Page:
For Wildfire Mitigation, Volunteers Let the Chips Fly in Colorado
A self-avowed environmentalist and Greyshirt reflects on sawing, sweating, and mulching and why providing wildfire mitigation assistance matters.
In October 2020, the East Troublesome Fire in north central Colorado torched 193,812 acres, jumping the Continental Divide (despite the lack of fuels above the tree line), becoming the second largest fire in Colorado recorded history and one of the most rapid-fire expansions ever. As any Californian like myself will tell you, the American West is experiencing its worst drought in 1,200 years. The combination of drought and elevated heat from climate change has created a tinderbox in Western states and across the globe. Using climate data from 1979 to 2019, researchers found that the number of heatwaves occurring simultaneously in the mid- to high-latitudes of the Northern Hemisphere was seven times greater in the 2010s than in the 1980s.
Adding to this powder keg, Americans have steadily moved into Wildland Urban Interface (WUI) areas, with more than 60,000 communities—and 40% of all Americans—in the United States now at risk for WUI fires. The American WUI area continues to grow by approximately 2 million acres per year and not only in the West. The top five states with the greatest number of homes in WUI areas are, in order: California, Texas, Florida, North Carolina, and Pennsylvania.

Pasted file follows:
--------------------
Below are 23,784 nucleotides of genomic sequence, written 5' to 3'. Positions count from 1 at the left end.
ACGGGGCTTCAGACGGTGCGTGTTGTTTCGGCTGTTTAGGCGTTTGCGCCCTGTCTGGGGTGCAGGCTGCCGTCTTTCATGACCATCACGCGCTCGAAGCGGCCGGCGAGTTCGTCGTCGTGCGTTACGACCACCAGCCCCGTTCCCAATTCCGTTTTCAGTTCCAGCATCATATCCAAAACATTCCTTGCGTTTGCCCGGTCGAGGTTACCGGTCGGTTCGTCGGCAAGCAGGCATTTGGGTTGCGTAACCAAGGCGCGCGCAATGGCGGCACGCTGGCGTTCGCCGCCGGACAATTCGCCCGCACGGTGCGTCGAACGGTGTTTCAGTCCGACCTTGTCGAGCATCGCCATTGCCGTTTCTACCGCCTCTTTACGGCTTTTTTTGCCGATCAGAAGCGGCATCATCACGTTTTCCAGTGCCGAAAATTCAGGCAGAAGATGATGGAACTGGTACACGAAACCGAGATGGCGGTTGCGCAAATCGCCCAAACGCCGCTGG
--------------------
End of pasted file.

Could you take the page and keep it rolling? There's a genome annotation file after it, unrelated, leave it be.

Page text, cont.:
It was against this backdrop that the Red Cross recently provided a $200,000 grant for Team Rubicon, the veteran-led humanitarian and disaster response nonprofit, to lead a fire mitigation operation in the Grand County/Winter Park area of Colorado. As one of those volunteers—or Greyshirts, as we’re known—it was also, by far, the most rewarding volunteer effort I’ve ever witnessed and participated in, out of dozens throughout my career.
While mitigation services such as these are nothing new for Team Rubicon—in 2021 alone the organization completed more than 35 wildfire operations and 25 mitigation operations throughout the U.S.—this would be the first time we had provided mitigation services at this scale. Since fire embers can travel a full half mile, the ripple effect of mitigation is considerable.
This past June, working in partnership with the Grand County Emergency Management and the Grand County Wildfire Council teams, Team Rubicon launched large-scale mitigation operations in Winter Park Highlands, Icebox, and Alpine Park, all designated Very High Hazard wildfire areas. Over the course of the operation Team Rubicon Greyshirts first conducted Home Ignition Zone assessments, then worked with homeowners on 108 homes to address the issues found.
Addressing those issues included clearing potential fire fuel sources from around homes to establish fire-safe perimeters and create buffers between property and future fires, delimbing trees up to the 12-foot mark to help reduce that chance that any tree that does catch fire will generate enough heat to get into the canopy of the forest, and taking down trees and stumps in nearby ravines as a means of fuel reduction.
Such mitigation has a high ROI: According to FEMA, on average, every $1 spent in mitigation results in $6 of saved costs, whether that’s money that would have been spent fighting the fires or helping homeowners recover from damage. In some areas with more expensive real estate, the return can be as high as $40 for every $1 invested in prevention.